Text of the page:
At the annual Arendalsuka-seminar “The Future of Energy” Tuesday morning, there were arguments only for a prolonged period with higher energy prices.
Visiting Professor at King’s College London was perhaps more bullish than all the oil and gas representatives in the room, stating that there will be a shortage of oil and gas world-wide for years to come.
“Demand will grow as more and more people have the economic ability to purchase energy, of which most will be fossil fuels. Today, 80 percent of the world’s energy supply comes from fossil sources. This is only very slowly changing, so that by the end of this decade, the percentage may be reduced to 75 percent. For political reasons, there are – and will be – underinvestment in oil and gas in Russia, Iran, Venezuela, and Libya,” said Butler.
He believes that we are entering a decade of energy insecurity.
“People want energy independence. However, this is not possible in many countries. For a shift to renewables, we need technology development that will take ten years or more. In the meantime, we will experience a fragmentation of the energy market. Energy may be seen as so important to security, that it will be included as an area in NATO,” said Butler.
He believes in a restructuring of the energy market.
“We will see Asian multinational energy companies, backed by governments. And for sure, a restructuring of the electricity market perhaps led by a Google Energy or Amazon Power – that is international companies that are established to buy energy and re-sell it,” said Butler.
“Climate change remains completely unresolved. The levels of emissions are already back to the pre-pandemic levels. Despite a rapid growth of renewables, emissions are likely to rise in the 2020s and the 1.5 degrees target seems unattainable,” said Butler.
And the solution?
“Technology is the answer, it is what we should be investing in. There is really no alternative. We will not be able to tell people to not fly, to reduce their consumption, or not allow people in India to escape poverty. So, technology is the answer,” said Butler.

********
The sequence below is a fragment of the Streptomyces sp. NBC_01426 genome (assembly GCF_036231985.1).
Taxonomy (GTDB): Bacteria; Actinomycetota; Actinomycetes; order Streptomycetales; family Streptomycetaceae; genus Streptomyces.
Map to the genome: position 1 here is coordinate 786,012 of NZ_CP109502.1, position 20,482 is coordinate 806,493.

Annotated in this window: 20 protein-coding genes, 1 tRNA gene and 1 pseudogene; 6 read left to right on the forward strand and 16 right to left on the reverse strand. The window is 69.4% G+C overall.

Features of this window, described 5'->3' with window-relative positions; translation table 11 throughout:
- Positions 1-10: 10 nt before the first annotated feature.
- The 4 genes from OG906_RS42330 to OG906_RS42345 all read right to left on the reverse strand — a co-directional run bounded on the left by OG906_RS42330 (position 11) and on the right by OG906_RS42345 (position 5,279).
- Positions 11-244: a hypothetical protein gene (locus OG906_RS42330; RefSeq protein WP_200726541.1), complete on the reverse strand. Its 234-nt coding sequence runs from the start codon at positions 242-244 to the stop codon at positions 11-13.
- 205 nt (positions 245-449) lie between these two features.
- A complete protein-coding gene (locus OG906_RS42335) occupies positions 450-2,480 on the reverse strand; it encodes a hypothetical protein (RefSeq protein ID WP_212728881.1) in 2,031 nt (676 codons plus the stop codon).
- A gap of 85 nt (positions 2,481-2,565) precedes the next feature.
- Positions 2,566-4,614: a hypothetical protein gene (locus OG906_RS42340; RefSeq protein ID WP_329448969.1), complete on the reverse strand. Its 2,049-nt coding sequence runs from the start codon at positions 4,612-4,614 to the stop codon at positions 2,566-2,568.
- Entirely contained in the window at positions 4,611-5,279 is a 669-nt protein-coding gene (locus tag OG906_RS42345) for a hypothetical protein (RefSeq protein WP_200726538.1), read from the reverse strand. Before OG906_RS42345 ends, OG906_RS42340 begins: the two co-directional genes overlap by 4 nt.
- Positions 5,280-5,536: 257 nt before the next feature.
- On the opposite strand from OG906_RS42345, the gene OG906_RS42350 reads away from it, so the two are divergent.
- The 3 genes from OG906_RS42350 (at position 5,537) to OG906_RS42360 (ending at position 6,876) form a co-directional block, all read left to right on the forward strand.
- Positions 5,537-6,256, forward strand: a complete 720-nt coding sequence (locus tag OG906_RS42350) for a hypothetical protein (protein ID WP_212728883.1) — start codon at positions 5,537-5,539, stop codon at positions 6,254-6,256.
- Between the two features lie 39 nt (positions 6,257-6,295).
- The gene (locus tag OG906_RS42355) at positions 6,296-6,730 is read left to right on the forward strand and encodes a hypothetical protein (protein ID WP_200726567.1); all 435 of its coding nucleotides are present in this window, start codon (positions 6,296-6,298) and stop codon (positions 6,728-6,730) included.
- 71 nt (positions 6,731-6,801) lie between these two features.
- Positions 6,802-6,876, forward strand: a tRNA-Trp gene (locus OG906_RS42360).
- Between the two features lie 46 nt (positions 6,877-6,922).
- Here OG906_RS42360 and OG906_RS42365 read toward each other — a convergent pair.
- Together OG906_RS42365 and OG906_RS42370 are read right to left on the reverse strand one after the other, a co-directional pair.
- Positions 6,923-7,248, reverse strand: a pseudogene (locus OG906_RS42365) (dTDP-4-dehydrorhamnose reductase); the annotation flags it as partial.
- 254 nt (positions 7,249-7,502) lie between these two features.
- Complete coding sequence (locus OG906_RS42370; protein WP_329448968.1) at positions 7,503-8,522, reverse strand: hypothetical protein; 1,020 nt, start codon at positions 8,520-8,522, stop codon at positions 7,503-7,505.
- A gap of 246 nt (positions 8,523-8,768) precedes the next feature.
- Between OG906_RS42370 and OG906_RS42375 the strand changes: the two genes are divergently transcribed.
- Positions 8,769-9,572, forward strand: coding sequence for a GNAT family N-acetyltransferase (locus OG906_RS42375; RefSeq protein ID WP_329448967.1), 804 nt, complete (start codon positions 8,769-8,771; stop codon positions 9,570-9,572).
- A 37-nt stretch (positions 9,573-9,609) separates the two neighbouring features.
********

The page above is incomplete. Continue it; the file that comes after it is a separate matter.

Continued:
He was backed by Karl Johnny Hersvik, CEO of Aker BP who also argued that oil and gas prices will stay high, because consumption will not drop.
“However, the future will have to be renewable. So how do we as an industry go forward? There will be fundamental changes. Low cost and low emissions volumes will prevail,” said Hersvik.
One of the technologies that can come to our rescue is carbon capture. Valborg Lundegaard, CEO of Aker Carbon Capture, explained how her company is working to extract CO2 from thin air.
“Norway has long-term experience in carbon capture – since 1996, in fact. We did extensive testing, development, and validation between 2008 and 2020, and since then we have been delivering commercial projects. The infamous Mongstad project has been instrumental for the development in Norway, and today we have a commercially ready technology for carbon capture,” said Lundegaard.
In 2024, Aker Carbon Capture will make operational a carbon capture project at Norcem Heidelberg Cement at Brevik in Norway.
“A project in the Netherlands is similar in size to Mongstad but at 90 per cent lower costs,” said Lundegaard to underline the development within carbon capture.
HYDROGEN AND OFFSHORE WIND
The Future of Energy also featured Terje Pilskog, CEO of Scatec, who estimated that the global hydrogen demand in 2050 could be six times current demand, and Grete Hexeberg, Project Director Offshore Wind at Equinor who presented Equinor’s plans for building a European energy center in the North Sea.